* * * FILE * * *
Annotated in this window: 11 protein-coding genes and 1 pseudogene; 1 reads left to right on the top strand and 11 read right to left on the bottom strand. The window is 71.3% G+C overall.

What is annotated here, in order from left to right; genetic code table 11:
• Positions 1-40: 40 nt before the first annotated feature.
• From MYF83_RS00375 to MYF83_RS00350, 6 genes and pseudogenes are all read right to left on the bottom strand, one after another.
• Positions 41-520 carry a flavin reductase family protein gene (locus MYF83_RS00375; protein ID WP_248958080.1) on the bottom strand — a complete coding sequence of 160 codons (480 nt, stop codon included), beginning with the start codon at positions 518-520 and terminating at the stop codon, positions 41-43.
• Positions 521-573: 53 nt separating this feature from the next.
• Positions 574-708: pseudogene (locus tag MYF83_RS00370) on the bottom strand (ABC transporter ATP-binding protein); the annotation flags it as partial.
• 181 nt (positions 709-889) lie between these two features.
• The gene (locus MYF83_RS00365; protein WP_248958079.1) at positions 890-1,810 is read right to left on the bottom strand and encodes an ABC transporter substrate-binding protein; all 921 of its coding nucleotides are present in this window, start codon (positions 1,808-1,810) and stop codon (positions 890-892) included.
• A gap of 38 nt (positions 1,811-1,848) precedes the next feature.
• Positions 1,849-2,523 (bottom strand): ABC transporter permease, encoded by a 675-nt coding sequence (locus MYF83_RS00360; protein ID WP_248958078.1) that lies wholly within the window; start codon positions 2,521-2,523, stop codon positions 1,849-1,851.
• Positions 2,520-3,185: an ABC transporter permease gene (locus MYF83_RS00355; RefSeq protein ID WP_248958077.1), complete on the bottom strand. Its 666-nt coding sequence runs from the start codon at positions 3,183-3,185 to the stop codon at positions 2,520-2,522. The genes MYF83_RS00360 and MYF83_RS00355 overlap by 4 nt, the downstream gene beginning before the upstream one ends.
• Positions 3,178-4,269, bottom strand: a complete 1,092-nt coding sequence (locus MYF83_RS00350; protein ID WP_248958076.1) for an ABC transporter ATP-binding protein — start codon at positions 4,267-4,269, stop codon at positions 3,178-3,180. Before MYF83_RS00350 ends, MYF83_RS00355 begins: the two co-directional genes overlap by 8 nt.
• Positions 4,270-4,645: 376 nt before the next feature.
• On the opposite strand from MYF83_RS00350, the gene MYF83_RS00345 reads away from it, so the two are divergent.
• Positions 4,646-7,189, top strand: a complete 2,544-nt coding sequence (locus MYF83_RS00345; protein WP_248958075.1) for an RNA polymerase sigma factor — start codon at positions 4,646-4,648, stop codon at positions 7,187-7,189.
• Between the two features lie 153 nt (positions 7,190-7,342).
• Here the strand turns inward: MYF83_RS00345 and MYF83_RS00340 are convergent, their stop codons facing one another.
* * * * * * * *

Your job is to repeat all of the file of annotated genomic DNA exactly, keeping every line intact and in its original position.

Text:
Annotated in this window: 11 protein-coding genes and 1 pseudogene; 1 reads left to right on the top strand and 11 read right to left on the bottom strand. The window is 71.3% G+C overall.

What is annotated here, in order from left to right; genetic code table 11:
• Positions 1-40: 40 nt before the first annotated feature.
• From MYF83_RS00375 to MYF83_RS00350, 6 genes and pseudogenes are all read right to left on the bottom strand, one after another.
• Positions 41-520 carry a flavin reductase family protein gene (locus MYF83_RS00375; protein ID WP_248958080.1) on the bottom strand — a complete coding sequence of 160 codons (480 nt, stop codon included), beginning with the start codon at positions 518-520 and terminating at the stop codon, positions 41-43.
• Positions 521-573: 53 nt separating this feature from the next.
• Positions 574-708: pseudogene (locus tag MYF83_RS00370) on the bottom strand (ABC transporter ATP-binding protein); the annotation flags it as partial.
• 181 nt (positions 709-889) lie between these two features.
• The gene (locus MYF83_RS00365; protein WP_248958079.1) at positions 890-1,810 is read right to left on the bottom strand and encodes an ABC transporter substrate-binding protein; all 921 of its coding nucleotides are present in this window, start codon (positions 1,808-1,810) and stop codon (positions 890-892) included.
• A gap of 38 nt (positions 1,811-1,848) precedes the next feature.
• Positions 1,849-2,523 (bottom strand): ABC transporter permease, encoded by a 675-nt coding sequence (locus MYF83_RS00360; protein ID WP_248958078.1) that lies wholly within the window; start codon positions 2,521-2,523, stop codon positions 1,849-1,851.
• Positions 2,520-3,185: an ABC transporter permease gene (locus MYF83_RS00355; RefSeq protein ID WP_248958077.1), complete on the bottom strand. Its 666-nt coding sequence runs from the start codon at positions 3,183-3,185 to the stop codon at positions 2,520-2,522. The genes MYF83_RS00360 and MYF83_RS00355 overlap by 4 nt, the downstream gene beginning before the upstream one ends.
• Positions 3,178-4,269, bottom strand: a complete 1,092-nt coding sequence (locus MYF83_RS00350; protein ID WP_248958076.1) for an ABC transporter ATP-binding protein — start codon at positions 4,267-4,269, stop codon at positions 3,178-3,180. Before MYF83_RS00350 ends, MYF83_RS00355 begins: the two co-directional genes overlap by 8 nt.
• Positions 4,270-4,645: 376 nt before the next feature.
• On the opposite strand from MYF83_RS00350, the gene MYF83_RS00345 reads away from it, so the two are divergent.
• Positions 4,646-7,189, top strand: a complete 2,544-nt coding sequence (locus MYF83_RS00345; protein WP_248958075.1) for an RNA polymerase sigma factor — start codon at positions 4,646-4,648, stop codon at positions 7,187-7,189.
• Between the two features lie 153 nt (positions 7,190-7,342).
• Here the strand turns inward: MYF83_RS00345 and MYF83_RS00340 are convergent, their stop codons facing one another.